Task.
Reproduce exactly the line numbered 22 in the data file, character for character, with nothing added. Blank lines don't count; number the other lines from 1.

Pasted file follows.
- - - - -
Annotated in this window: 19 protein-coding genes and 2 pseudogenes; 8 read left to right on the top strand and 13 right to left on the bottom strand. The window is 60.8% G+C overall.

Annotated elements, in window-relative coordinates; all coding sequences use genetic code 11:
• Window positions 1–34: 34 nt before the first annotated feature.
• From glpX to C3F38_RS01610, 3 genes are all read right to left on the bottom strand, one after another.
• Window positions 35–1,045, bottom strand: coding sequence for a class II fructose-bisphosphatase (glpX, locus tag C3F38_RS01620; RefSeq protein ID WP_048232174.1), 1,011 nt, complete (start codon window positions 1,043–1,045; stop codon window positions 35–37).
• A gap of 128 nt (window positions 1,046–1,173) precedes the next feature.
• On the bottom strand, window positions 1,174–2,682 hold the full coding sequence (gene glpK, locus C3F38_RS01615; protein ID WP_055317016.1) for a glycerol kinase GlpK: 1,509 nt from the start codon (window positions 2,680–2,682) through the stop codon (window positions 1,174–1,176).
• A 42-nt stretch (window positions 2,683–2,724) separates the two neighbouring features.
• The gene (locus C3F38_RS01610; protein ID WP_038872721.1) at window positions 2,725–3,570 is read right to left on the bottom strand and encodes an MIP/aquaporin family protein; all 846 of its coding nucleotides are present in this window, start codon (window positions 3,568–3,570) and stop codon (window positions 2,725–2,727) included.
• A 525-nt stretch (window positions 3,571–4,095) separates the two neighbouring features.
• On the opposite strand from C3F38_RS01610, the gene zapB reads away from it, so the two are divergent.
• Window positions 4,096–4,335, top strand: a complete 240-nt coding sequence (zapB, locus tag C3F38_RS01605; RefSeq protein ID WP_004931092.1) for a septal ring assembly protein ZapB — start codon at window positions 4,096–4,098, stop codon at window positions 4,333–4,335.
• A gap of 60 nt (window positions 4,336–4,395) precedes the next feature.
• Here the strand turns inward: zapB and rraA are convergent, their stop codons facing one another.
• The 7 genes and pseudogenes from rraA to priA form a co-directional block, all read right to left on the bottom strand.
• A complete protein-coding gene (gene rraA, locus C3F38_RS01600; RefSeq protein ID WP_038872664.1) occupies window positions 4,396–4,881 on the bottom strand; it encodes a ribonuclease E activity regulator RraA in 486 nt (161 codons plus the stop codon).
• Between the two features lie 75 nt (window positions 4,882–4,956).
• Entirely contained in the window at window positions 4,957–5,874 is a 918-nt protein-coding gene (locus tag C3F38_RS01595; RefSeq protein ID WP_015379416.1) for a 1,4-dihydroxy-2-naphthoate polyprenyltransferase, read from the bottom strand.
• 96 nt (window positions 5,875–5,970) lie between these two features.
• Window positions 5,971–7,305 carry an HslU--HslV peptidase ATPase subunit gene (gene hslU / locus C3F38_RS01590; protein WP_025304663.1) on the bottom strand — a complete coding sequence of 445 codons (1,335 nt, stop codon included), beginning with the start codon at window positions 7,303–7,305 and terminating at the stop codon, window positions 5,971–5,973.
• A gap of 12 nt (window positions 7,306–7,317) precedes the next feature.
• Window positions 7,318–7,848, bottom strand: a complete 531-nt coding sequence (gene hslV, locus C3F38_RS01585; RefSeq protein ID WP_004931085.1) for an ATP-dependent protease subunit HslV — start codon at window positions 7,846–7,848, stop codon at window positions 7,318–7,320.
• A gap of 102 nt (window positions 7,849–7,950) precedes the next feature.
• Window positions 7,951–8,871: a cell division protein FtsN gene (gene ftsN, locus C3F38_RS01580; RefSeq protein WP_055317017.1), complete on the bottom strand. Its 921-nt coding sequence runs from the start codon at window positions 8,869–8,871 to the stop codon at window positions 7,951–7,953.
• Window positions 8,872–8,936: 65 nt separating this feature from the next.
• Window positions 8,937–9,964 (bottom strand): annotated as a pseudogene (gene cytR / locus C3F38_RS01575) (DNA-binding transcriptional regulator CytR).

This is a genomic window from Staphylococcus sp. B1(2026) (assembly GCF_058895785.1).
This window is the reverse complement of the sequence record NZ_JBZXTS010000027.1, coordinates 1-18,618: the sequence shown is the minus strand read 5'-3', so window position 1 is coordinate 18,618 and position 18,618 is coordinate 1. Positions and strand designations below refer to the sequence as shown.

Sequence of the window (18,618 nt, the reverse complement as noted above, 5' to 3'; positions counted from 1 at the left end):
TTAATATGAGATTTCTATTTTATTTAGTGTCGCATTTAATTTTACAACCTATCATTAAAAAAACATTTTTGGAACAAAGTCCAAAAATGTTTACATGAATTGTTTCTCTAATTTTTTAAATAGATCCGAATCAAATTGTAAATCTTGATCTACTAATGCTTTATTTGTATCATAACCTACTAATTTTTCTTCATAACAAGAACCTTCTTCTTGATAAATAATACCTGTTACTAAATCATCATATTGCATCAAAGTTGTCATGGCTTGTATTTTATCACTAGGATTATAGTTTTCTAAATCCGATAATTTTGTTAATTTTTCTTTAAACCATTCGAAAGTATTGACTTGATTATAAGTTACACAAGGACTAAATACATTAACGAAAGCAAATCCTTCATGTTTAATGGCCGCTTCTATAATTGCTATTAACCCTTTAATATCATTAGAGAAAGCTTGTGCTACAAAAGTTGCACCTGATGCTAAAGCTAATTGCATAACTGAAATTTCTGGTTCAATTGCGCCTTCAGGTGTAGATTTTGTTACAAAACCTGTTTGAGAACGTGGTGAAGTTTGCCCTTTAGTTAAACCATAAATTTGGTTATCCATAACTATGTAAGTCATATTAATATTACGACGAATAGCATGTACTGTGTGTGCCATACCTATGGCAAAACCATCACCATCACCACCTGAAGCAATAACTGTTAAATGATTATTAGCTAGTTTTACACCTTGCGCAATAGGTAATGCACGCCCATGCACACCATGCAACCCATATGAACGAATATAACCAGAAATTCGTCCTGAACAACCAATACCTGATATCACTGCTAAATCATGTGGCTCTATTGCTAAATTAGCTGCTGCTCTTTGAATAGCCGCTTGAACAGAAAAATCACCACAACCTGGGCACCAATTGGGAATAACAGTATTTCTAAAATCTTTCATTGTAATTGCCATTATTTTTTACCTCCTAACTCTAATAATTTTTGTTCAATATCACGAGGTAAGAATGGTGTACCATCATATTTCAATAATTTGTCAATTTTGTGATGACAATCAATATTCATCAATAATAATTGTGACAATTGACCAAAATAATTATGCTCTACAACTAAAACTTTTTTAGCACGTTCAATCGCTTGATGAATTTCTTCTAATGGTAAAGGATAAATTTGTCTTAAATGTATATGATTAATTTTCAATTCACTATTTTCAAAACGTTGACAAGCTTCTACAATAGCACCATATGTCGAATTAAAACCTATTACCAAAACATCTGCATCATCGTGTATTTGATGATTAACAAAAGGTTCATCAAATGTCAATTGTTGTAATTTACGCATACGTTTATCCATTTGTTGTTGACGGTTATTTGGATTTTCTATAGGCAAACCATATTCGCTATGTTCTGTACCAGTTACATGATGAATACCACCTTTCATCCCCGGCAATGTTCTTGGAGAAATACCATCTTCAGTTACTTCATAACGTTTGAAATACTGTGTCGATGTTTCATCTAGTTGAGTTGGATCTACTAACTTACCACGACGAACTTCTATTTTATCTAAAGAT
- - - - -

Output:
• Window positions 7,318–7,848, bottom strand: a complete 531-nt coding sequence (gene hslV, locus C3F38_RS01585; RefSeq protein ID WP_004931085.1) for an ATP-dependent protease subunit HslV — start codon at window positions 7,846–7,848, stop codon at window positions 7,318–7,320.